Media-making Pedagogies for Empowerment & Social Change: An Interview with Diana J. Nucera (AKA Mother Cyborg)

Diana Nucera, Catalina Vallejo
March 1, 2022

Media-making Pedagogies for Empowerment & Social Change: An Interview with Diana J. Nucera (AKA Mother Cyborg)

Diana Nucera, Catalina Vallejo
March 1, 2022

As part of our “What Is Just Tech?” series, we invited several social researchers–scholars, practitioners, artists, and activists—to respond to a simple yet fundamental question: “What is just technology?” This interview was conducted by Just Tech program officer Catalina Vallejo, who spoke with Diana J. Nucera, AKA Mother Cyborg, a multimedia artist, educator, and organizer based in Detroit, Michigan. Nucera (she/her) uses music, performance, DIY publishing, community-organizing tactics, and popular education methods to elevate collective technological consciousness and agency. Her art draws from and includes eleven years of community organizing work in Detroit.

In their conversation, Vallejo and Nucera spoke about the history of independent media and the internet, the potential of media-making pedagogies for empowerment and social change, and being optimistic about opportunity in the midst of great challenges.

Catalina Vallejo (CV): What was your journey to where you are now?

Diana J. Nucera (DN): I am a product of the Indymedia movement. I grew up in a small town in Indiana. Population 15,000. I’m a large queer woman of color so it was a rough road. I found the DIY punk movement, which was all about publishing your own media. These Independent Media (Indymedia) Centers popped up. Indymedia Centers were places where people came together to do journalism and to share what the potential of the internet was before it was widely adopted. Indymedia centers had an online space which was almost like a CraigsList before CraigsList—people would punch in links and  upload their reporting. This was a very unique use of the internet at the time.

A lot of people think about social media as a moment that changed journalism, but it was Indymedia that did it about 10 years prior. It set the stage for social media to become a decentralized journalism tool.

I got into small, self-published “zines” which would always be distributed at rock or punk shows. I went to one show and it happened to be the first Allied Media Conference—called the Midwest Zine Conference—in Bowling Green, Ohio. A lot of people think about social media as a moment that changed journalism, but it was Indymedia that did it about 10 years prior. It set the stage for social media to become a decentralized journalism tool.

That was in 1999. I ended up moving to Chicago for grad school to study media, art, and technology. I got a job teaching  to youth at Street Level Youth Media, working with young, brown, queer folks to uplift their voices. I mostly taught documentary video, but also creative storytelling, music video, and video installation. I worked there for years thinking about how media-making is such an incredible learning and community organizing tool. I remember working with families and making music videos, watching them bond, watching them learn, watching people transform.

Eventually I went back to the Allied Media Conference and ran into Jenny Lee, a media-based organizer who is now the co-executive director of Allied Media Projects.  I was sitting at a taco stand with her, and I was like, “you know I really hate going to conferences. I want to connect with people but what would feel good is if I were able to make with them.” To me this taco stand is the moment where Indymedia and youth media meet up to make the hands-on components of what the Allied Media Conference is today. That moment I was like, “what if instead of talking the talk, we walk the walk together?”   We used the tech for stop-motion animation and interviewing. We built radio transmitters and super computers. It was always amazing to see what people made in such a short amount of time.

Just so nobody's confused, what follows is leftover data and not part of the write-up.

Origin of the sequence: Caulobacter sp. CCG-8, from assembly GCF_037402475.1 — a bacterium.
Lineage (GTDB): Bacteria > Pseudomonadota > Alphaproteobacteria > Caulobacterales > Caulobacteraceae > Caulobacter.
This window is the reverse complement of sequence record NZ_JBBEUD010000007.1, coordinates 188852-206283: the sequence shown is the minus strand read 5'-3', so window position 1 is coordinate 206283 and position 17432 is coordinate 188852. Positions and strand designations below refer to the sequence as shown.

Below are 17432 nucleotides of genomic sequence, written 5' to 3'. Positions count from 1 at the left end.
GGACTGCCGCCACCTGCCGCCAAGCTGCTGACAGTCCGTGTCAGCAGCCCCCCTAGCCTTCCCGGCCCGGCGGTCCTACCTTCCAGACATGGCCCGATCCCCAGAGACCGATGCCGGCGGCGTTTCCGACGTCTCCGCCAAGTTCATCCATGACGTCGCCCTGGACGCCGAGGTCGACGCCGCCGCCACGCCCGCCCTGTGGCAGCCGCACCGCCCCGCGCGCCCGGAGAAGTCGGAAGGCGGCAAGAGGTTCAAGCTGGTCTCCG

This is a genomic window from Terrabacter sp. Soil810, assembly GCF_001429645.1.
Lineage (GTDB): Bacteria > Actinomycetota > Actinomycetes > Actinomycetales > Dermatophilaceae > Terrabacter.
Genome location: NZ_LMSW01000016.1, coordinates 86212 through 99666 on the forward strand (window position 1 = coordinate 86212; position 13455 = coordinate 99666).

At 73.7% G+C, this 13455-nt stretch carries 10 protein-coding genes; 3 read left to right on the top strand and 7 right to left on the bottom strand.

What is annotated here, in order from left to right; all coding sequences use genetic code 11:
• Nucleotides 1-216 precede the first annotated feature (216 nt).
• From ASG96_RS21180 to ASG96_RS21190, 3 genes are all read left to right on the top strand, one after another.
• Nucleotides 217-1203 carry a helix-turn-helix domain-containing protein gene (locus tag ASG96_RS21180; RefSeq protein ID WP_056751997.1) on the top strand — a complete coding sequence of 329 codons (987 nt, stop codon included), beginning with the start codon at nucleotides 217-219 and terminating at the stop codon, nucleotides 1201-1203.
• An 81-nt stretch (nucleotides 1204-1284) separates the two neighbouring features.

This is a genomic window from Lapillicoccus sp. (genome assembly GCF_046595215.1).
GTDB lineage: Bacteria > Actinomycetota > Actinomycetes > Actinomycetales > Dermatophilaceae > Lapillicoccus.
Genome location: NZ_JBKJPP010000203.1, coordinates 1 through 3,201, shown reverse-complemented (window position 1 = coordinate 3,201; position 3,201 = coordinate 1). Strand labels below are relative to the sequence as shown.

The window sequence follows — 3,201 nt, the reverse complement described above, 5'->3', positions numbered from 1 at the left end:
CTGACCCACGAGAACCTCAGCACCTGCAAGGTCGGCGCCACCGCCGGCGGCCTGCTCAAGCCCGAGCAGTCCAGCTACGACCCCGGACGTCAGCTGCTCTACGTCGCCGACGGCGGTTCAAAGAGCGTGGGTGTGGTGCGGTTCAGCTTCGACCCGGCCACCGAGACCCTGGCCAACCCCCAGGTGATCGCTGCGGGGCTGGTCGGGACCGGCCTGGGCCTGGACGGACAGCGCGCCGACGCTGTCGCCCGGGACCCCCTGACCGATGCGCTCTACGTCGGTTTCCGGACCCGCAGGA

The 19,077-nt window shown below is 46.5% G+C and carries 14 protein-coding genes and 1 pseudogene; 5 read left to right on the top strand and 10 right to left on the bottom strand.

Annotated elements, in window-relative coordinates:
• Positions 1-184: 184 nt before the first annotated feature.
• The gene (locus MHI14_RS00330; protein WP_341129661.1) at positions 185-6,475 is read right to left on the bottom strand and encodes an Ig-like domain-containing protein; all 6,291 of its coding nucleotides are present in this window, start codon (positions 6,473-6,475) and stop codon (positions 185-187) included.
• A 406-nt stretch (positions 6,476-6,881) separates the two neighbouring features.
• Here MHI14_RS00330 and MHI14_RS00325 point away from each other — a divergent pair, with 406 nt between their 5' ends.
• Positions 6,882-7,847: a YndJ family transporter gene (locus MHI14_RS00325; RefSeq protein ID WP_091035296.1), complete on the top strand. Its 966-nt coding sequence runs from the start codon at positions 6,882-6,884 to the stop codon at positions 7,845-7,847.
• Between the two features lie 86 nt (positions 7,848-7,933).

The Media Lab inspired me to think about ways we can learn together with technology. Tech was so scary to folks, but I saw that when we were together in a potluck setting, people were down to experiment. I discovered the power of agency, and how one cultivates agency.

At DiscoTechs we could teach people how to teach and also collect information that our community needed—what internet access there was, where people were accessing the internet (if they were), and what people wanted to learn about tech.

In 2011, we formed the Digital Justice Coalition. We started doing these DiscoTechs that were very reminiscent of the Media Lab and took that pedagogy to the next level, multimedia workshops to teach young people what data is, as well as ways to visualize, collect, and analyze it. We did all of these community events—these DiscoTechs—to gather information. There was this “twofer”: we could teach people how to teach, then teach other people how to teach, and also There was this kind of community education pedagogy that popped up out of that. We were able to create this program called Detroit Future, which people used to call “the grad school for the people.” The program trained Detroit community leaders to train other Detroiters in digital media production, create their own jobs, and support media-based organizing. The idea was, in the process of creating media, you build and cultivate relationships while also getting to the root of issues.

I learned that there is a group of people who have no desire for or access to college, but have a deep desire to continue learning. This model—which trained participants to make video, create graphics, design web sites, and build wireless networks—exploded the potential of media and technology in Detroit. Because it was free and it was based in the community, we ended up having huge success. It was powerful because at the time, nobody had a website. People didn’t know much about what was online outside of commerce.